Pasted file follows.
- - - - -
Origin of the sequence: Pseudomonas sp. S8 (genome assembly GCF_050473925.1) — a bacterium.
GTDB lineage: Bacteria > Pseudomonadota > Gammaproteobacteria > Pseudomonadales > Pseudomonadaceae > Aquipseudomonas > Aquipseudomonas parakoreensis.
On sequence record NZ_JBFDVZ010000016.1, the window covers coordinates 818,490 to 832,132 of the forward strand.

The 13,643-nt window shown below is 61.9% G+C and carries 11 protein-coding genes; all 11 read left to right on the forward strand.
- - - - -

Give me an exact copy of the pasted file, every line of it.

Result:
Origin of the sequence: Pseudomonas sp. S8 (genome assembly GCF_050473925.1) — a bacterium.
GTDB lineage: Bacteria > Pseudomonadota > Gammaproteobacteria > Pseudomonadales > Pseudomonadaceae > Aquipseudomonas > Aquipseudomonas parakoreensis.
On sequence record NZ_JBFDVZ010000016.1, the window covers coordinates 818,490 to 832,132 of the forward strand.

The 13,643-nt window shown below is 61.9% G+C and carries 11 protein-coding genes; all 11 read left to right on the forward strand.